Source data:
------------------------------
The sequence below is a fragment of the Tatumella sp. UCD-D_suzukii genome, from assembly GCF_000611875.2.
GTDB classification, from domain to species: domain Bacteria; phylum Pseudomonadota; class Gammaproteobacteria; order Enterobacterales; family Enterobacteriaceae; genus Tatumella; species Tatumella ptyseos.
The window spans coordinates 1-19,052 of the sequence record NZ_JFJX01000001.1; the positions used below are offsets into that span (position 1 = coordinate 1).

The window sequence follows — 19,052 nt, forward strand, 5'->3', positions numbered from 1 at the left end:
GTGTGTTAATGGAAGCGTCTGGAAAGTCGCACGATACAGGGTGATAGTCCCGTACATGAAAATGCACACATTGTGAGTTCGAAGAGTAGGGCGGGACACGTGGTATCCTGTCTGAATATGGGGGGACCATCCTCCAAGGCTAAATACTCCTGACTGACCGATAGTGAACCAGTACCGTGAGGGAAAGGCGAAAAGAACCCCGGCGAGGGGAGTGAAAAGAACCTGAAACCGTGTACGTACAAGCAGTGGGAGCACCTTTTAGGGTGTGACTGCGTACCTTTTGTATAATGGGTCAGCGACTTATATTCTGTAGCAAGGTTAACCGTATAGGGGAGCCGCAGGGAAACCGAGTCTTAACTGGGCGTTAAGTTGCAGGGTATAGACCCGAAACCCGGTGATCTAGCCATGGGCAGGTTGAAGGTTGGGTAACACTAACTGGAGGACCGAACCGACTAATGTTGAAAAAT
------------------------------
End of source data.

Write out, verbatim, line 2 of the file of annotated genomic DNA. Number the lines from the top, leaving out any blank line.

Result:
GTDB classification, from domain to species: domain Bacteria; phylum Pseudomonadota; class Gammaproteobacteria; order Enterobacterales; family Enterobacteriaceae; genus Tatumella; species Tatumella ptyseos.